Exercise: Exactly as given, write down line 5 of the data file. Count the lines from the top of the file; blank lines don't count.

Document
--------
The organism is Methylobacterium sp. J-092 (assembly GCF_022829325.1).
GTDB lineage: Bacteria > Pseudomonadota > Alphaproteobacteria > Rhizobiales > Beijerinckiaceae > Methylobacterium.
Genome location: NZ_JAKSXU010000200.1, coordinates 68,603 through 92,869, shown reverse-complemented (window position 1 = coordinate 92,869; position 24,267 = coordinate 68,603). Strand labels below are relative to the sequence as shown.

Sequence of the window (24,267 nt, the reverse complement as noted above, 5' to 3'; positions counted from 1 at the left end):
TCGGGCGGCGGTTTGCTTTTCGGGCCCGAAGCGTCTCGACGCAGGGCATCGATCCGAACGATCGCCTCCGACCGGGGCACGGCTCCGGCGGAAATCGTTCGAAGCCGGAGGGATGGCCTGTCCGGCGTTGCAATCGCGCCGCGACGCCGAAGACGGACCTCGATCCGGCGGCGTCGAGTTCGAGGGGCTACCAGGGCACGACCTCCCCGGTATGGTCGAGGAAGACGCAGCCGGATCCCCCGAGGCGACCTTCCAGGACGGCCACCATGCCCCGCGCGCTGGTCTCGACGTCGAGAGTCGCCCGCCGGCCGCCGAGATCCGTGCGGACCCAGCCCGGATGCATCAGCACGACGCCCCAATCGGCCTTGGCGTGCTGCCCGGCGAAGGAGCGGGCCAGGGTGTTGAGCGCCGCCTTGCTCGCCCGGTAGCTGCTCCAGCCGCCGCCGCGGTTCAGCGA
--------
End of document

TCGGGCGGCGGTTTGCTTTTCGGGCCCGAAGCGTCTCGACGCAGGGCATCGATCCGAACGATCGCCTCCGACCGGGGCACGGCTCCGGCGGAAATCGTTCGAAGCCGGAGGGATGGCCTGTCCGGCGTTGCAATCGCGCCGCGACGCCGAAGACGGACCTCGATCCGGCGGCGTCGAGTTCGAGGGGCTACCAGGGCACGACCTCCCCGGTATGGTCGAGGAAGACGCAGCCGGATCCCCCGAGGCGACCTTCCAGGACGGCCACCATGCCCCGCGCGCTGGTCTCGACGTCGAGAGTCGCCCGCCGGCCGCCGAGATCCGTGCGGACCCAGCCCGGATGCATCAGCACGACGCCCCAATCGGCCTTGGCGTGCTGCCCGGCGAAGGAGCGGGCCAGGGTGTTGAGCGCCGCCTTGCTCGCCCGGTAGCTGCTCCAGCCGCCGCCGCGGTTCAGCGA